SEATTLE – Another rabid bat has been found in Seattle’s Madison Park, posing a potentially fatal health risk to the public.
A park visitor found the bat clinging to the bottom of a tree on the playground at Madison Park on Saturday, Aug. 13.
The visitor notified park grounds workers who immediately taped off the area and called animal control. The bat tested positive for rabies.
Any person or pet who touched the bat or had contact with its saliva could be at risk to develop rabies, which is almost always fatal once symptoms begin. Rabies can be prevented if treatment is given before symptoms appear.
Public health officials are asking the public to call them immediately if any person or pet had contact with a bat at Madison Park Saturday. Parents with children who were at the playground that day should ask their kids if they had any contact with a bat.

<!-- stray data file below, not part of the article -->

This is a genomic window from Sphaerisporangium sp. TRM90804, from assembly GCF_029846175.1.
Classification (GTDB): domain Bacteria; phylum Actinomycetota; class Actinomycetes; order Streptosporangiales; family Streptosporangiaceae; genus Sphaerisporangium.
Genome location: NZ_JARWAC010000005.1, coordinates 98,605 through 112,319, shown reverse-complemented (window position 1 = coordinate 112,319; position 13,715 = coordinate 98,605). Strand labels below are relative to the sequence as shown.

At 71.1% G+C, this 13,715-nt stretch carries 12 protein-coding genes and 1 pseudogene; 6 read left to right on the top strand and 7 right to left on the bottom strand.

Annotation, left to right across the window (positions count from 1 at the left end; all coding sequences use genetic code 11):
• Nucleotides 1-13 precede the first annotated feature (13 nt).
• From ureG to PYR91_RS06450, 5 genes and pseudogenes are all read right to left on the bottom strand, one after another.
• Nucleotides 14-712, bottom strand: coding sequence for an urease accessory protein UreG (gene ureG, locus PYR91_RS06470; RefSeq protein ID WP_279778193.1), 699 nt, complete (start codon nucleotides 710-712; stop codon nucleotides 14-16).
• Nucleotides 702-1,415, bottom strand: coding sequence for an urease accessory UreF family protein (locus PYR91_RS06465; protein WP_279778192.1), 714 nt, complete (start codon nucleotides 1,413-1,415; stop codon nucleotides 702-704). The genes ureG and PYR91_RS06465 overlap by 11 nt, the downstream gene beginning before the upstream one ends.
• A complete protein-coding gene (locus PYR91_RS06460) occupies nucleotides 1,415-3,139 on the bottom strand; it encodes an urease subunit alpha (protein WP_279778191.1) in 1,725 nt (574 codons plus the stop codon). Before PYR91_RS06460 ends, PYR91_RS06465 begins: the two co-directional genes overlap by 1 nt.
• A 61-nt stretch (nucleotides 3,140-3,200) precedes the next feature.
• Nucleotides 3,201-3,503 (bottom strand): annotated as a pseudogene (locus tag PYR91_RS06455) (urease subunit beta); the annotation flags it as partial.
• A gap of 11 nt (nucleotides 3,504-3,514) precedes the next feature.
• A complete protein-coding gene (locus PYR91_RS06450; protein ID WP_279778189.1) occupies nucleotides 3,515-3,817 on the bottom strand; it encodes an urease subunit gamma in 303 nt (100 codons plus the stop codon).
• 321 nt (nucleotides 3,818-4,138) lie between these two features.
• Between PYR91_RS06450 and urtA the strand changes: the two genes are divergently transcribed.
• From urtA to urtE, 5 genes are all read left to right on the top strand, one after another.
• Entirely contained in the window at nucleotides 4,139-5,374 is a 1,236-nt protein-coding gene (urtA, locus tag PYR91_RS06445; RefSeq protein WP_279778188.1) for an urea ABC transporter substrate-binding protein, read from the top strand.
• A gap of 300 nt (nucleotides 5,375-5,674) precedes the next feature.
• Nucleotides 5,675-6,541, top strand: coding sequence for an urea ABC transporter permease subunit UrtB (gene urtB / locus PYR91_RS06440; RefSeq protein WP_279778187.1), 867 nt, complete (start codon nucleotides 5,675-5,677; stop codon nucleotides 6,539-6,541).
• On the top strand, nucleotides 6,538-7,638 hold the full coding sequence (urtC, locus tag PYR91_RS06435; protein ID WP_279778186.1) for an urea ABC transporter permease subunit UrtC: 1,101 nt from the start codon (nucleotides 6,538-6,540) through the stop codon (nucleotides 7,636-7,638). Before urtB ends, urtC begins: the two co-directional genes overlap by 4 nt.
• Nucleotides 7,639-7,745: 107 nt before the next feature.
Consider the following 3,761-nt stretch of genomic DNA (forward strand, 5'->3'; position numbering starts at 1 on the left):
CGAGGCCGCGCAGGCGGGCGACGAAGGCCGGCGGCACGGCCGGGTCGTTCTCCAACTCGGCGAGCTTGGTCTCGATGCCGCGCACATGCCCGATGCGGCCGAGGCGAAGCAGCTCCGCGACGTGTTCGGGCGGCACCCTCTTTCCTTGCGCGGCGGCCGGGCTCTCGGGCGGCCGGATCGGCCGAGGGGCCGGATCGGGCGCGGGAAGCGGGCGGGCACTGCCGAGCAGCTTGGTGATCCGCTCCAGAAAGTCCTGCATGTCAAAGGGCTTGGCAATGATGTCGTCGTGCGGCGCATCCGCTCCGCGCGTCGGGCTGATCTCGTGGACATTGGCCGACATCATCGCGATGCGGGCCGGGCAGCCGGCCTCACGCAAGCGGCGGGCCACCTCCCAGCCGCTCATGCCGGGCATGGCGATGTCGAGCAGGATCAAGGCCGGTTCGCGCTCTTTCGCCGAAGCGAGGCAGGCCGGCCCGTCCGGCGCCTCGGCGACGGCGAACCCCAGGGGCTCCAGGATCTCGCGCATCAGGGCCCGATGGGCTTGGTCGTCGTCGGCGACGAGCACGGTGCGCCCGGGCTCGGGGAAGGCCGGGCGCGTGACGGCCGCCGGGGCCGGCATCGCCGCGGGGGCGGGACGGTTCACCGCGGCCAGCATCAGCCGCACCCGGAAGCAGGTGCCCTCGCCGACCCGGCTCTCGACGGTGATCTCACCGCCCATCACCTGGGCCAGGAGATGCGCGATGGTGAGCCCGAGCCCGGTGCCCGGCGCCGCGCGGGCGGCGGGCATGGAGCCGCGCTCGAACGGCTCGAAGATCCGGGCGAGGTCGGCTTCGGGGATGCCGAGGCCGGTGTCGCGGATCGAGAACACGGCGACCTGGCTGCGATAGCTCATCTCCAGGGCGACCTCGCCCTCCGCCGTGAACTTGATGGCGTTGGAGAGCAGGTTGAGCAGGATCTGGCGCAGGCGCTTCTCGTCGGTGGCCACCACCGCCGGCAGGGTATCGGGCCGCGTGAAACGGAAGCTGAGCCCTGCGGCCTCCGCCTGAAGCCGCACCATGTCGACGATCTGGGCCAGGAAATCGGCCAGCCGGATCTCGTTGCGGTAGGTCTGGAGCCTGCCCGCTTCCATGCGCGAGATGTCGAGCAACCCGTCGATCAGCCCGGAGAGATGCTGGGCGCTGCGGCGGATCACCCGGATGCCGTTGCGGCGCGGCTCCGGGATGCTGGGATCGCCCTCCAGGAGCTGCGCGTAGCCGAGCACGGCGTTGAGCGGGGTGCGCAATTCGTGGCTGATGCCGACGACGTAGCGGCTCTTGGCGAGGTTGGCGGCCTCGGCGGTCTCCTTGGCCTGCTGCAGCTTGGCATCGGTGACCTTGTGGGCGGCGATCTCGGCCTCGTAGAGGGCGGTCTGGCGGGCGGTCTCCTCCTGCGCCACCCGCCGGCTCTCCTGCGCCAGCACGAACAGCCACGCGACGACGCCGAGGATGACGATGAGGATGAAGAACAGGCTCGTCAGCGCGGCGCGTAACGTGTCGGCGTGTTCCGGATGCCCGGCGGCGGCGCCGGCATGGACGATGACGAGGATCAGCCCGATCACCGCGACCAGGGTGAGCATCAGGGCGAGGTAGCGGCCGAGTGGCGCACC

Another rabid bat was found at Madison Park near the beach in July.
“This bat was from a different, more solitary species than the rabid bat found at Madison Park beach earlier this summer,” said Dr. Meagan Kay, veterinarian and medical epidemiologist for King County Public Health. “This tells us that the two cases were an unusual coincidence, not suggestive of an outbreak among local bat colonies.”
Rabies is a viral disease of the central nervous system that is almost always fatal once symptoms begin. The virus is found in the saliva of an animal with rabies and is usually transmitted by a bite or scratch. In Washington state, most cases of rabies in animals occur in bats.
Public health officials can be reached at 206-296-4774.